“The city has talked to the owner on a couple of different occasions,” Long Beach building inspector Matt Bonney said. “Usually it has to do with the vehicles that are parked out front. We have asked him to finish the outside to make it look like it’s not being worked on. To trim the windows and fix the doors. To keep the property clean.”
No cleanup, no tenants
State law requires every landlord to ensure their property is safe to inhabit. If a property becomes too dangerous to occupy, the city or county health officer can order the tenants to leave without notice. In an email, Spoor, the county administrator, said she had to scramble to coordinate with other authorities with very little information or time.
“Based on the information we had, and have gathered since, the county took the action necessary, and required by law, to assure the health and safety of the residents living there,” Spoor said. She said Winter has been cooperative, and plans to hire private contractors to assess the damage and clean up. But Winter said he has no immediate plans to deal with the contamination.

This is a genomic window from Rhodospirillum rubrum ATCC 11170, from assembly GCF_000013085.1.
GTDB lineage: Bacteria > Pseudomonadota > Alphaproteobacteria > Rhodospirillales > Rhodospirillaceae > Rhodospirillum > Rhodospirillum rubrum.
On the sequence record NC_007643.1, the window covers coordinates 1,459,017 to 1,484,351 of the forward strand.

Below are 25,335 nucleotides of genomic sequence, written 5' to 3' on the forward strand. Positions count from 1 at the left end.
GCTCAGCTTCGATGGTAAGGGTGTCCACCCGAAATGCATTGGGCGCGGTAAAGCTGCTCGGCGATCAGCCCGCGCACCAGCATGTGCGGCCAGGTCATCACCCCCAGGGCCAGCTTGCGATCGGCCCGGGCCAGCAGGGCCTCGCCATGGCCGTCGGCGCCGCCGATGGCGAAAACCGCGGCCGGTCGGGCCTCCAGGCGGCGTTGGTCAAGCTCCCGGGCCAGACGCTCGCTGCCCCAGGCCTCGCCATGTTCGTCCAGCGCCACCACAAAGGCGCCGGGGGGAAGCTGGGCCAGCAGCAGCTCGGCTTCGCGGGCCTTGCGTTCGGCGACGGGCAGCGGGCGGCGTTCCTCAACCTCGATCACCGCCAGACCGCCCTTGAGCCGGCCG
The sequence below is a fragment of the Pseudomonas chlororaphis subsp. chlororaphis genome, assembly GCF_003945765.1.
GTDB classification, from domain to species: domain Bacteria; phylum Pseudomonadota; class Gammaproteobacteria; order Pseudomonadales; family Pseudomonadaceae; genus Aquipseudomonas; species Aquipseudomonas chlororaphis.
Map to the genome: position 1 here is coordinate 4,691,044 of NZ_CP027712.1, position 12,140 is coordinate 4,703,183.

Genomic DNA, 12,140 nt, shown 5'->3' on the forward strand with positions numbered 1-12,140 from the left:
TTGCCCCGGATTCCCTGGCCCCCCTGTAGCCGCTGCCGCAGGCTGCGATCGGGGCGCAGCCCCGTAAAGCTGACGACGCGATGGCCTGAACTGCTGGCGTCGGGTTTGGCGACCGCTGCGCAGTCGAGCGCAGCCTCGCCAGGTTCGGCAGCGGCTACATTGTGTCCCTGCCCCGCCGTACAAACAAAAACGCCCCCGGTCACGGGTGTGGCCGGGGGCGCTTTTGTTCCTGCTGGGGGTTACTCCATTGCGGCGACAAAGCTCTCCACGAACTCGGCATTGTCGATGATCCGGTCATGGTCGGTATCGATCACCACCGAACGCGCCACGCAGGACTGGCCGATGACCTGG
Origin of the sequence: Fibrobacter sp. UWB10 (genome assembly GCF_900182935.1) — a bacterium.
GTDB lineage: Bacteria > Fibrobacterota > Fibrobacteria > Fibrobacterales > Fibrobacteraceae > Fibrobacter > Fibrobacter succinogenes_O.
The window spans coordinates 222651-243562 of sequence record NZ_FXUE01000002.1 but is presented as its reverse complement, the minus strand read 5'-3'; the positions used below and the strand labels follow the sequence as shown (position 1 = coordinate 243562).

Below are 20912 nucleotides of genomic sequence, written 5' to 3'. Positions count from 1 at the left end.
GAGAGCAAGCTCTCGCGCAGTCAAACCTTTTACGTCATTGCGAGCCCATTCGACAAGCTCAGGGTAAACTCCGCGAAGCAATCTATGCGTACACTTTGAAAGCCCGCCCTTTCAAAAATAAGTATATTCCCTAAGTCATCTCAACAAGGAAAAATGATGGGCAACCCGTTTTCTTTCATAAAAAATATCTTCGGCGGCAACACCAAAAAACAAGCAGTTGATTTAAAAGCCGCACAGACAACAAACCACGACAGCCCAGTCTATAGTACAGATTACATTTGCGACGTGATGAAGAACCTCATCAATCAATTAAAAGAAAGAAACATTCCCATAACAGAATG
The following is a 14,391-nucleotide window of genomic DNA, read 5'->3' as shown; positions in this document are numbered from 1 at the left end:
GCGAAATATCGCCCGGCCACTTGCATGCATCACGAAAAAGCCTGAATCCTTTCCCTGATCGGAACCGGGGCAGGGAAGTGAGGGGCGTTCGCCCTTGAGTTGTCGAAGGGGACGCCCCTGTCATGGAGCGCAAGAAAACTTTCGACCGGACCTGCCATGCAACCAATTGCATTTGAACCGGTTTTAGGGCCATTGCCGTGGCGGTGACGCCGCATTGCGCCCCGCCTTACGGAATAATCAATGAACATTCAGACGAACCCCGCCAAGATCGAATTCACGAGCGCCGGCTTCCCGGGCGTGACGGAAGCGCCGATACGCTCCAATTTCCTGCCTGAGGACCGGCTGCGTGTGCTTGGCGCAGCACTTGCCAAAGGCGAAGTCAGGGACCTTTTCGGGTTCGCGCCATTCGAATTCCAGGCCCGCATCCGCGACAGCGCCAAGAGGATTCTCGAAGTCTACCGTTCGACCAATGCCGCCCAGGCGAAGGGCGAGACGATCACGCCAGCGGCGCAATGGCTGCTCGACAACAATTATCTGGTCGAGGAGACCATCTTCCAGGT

“I haven’t even been down there. I don’t even know if I can go into the building,” Winter said. “I’m so damned frustrated with that place. I’ve been wanting to get a contractor and see if I can just tear it down.”
In most cases, the landlord only has to clean up a contaminated building if he or she wants tenants to come back again. Winter and Reynolds do not want the current tenants to come back and said they may not deal with the building for a couple of months.
“The attorney called [the hazardous waste] a ‘silver lining’,” Reynolds said. “She said, ‘You don’t have to continue the eviction process if they’re no longer tenants after that.’”
There are no current plans to help tenants get their belongings.
Question of negligence
Joe Winter thinks he’s done all he can — or should — for his tenants.
“They’re probably having a hard time,” he said. “I’m sure the county can do something to help them.” He doesn’t think he has an obligation to help residents relocate.
“That’s not my issue. That’s a police issue,” he said.
It’s not a police issue. A 2005 “slumlord accountability law” requires landlords to provide relocation assistance if a property is shut down due to the landlord’s negligence. The amount is the greater of $2,000 or three times the rent.